Truffles the cat helps kids get comfortable with wearing glasses, going to eye doctor

Truffles is a 2-year-old cat whose mission is helping children get more comfortable with going to the eye doctor and wearing glasses or eye patches.

Truffles was found as a stray about two years ago by Danielle D. Crull, an optician who specializes in fitting infants through teens at her practice, A Child’s Eyes, in Mechanicsburg, Pennsylvania.

Crull immediately noticed that Truffles was smart as a whip and began teaching her tricks, which Truffles picked up quickly. She had such an affinity for learning that Crull was inspired to try teaching her to wear glasses.

“I wondered if I could get her to wear a pair of glasses because that would be really great for kids to see, that would make them feel more comfortable,” Crull said. “Because obviously, in this business, some kids come in and they’re fine. But we do get a lot of really shy, scared kids — and especially if their parents don’t wear glasses, it’s very foreign to them, like ‘What are you putting on my face? What are you doing?’ So Truffles really became, very quickly, quite an asset to the company.”

Truffles’ first pair of glasses were pink, and were designed for premature babies. Crull chose them because they fit Truffles’ face best, and Crull wanted her feline assistant to be comfortable in her glasses just like one of her patients.

“I kind of went through the process of fitting her, kind of like I would fit a child,” Crull reminisced with a chuckle.

Once Truffles was used to wearing her glasses, she became the perfect example for Crull’s young patients.

If a patient is shy or anxious, Crull can say things like, “Would you like to see Truffles’ glasses? Truffles has glasses!” before jumping into the harder ask to get the patient to try on their own pair.

"Now Truffles wants to see your glasses!” Crull will tell her patients. “You put your glasses on!”

Crull said that Truffles has a true affinity for helping out and that she’s quite good at her job of making kids feel safe and comfortable during their visit.

“And in all honesty,” she added with a laugh, “I think Truffles likes the attention as well, and the impending treat that’s coming, of course.”

When Truffles grew out of her first pink pair of glasses, Crull tried to have her pick out new ones, but Truffles wasn’t exactly having it at first.

“She’s like ‘These are not my glasses, mine are pink, these are not mine,” Crull recalled. “It was so funny, I didn’t expect her to have that reaction, which is funny, because most kids have that reaction on their second pair of glasses.”

Truffles’ reaction was captured on video and became another teaching opportunity for Crull, who said that the video is useful in showing people why some kids struggle to pick out their second pair of glasses due to an attachment to the first.

Truffles wasn’t interested in a new pair of glasses until Crull decorated a pair of green frames with gemstones, which Truffles now knows were meant for her.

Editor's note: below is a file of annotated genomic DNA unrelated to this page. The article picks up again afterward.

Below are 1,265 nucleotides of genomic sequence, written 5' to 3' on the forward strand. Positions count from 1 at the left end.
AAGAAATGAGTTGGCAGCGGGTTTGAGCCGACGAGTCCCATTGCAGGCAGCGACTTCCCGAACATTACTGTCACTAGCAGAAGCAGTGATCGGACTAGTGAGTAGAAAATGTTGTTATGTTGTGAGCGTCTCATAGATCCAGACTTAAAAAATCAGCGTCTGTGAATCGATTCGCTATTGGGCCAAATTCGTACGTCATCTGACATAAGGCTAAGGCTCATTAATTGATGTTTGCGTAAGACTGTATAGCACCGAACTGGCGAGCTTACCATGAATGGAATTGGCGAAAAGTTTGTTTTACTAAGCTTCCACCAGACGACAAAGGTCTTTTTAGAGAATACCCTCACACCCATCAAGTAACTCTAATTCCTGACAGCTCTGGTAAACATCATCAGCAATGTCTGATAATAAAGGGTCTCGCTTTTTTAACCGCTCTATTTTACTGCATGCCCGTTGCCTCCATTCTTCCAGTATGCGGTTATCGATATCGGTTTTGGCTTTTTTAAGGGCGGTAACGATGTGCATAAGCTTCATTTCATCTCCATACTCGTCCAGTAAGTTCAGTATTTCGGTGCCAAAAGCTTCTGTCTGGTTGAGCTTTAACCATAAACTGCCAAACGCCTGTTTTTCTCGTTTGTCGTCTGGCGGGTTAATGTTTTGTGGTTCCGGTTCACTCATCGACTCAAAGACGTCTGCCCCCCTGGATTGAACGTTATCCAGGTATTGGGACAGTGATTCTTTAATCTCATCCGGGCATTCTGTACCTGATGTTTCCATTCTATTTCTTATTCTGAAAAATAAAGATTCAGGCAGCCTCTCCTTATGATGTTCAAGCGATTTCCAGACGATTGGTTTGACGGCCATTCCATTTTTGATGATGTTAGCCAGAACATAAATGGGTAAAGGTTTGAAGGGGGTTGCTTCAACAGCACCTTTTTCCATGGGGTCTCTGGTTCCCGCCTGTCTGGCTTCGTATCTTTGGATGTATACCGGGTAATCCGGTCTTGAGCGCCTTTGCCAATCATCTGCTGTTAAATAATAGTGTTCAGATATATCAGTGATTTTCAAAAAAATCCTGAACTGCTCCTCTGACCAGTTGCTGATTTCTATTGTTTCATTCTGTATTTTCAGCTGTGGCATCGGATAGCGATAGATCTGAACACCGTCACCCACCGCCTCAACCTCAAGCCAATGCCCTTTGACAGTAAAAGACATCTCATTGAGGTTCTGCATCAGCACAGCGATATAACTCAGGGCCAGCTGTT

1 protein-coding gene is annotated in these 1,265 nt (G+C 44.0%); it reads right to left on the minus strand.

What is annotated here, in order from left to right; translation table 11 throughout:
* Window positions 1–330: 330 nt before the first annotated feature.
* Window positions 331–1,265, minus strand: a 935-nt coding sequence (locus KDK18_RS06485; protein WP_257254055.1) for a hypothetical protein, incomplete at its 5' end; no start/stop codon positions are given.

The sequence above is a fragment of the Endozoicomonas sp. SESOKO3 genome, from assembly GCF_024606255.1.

One of Crull’s motivations in getting Truffles to wear glasses was to take away some of the mystery about going to the eye doctor, which she says can be particularly anxiety-inducing for children who are already nervous about going to doctors and who have no concept of what an eye doctor will do during an exam.

“So one of the charts they use for kids, it has four symbols — it’s a circle, a square, a heart and a house,” Crull explained. “I began to teach Truffles what those symbols were so that she could point to them with her paw for me, so kids would have something recognizable when they go in for an eye exam.”

Of all of Truffles’ tricks, pointing to the right shape on the exam chart was the hardest for her to learn, according to Crull.

“Teaching that to Truffles was absolutely the hardest thing ever... I couldn’t say the word ‘no’ to her, like every two year old — you can’t say no to them because they know, and they get mad at you,” Crull explained. “So if I’d say ‘no, that’s wrong,’ she’d get mad and sit back and be like, ‘No, I’m not playing anymore.’”

All the hard work was worth it, though.“It was such a hard concept, it took me several months... but I think it’s by far one of the best things that parents can show kids to be more comfortable with an eye exam,” Crull said.

Crull is just one of a select number of American Board of Opticianry Master-Certified Opticians in the entire U.S., and when she earned her certification, she was the only one specialized in fitting infants through teens.

"What I love about fitting kids with glasses is that you’re giving them something they’ve never had before," Crull said. "So when you put glasses on them for the first time, they’re like ‘Whoa, I can see! That’s so cool!’"

“That’s the fun part with kids, they’re just so excited to see,” Crull said.

Truffles also helps children who suffer from amblyopia, a developmental condition that is typically treated with occlusion therapy. Crull taught Truffles to wear an eye patch, just like amblyopia patients.

Truffles has been sporting her eye patch frequently this month in support of the Pumpkin Patch Project, which is a community initiative to help spread awareness by putting an eye patch on a pumpkin in the month of October.

This story was reported from Los Angeles.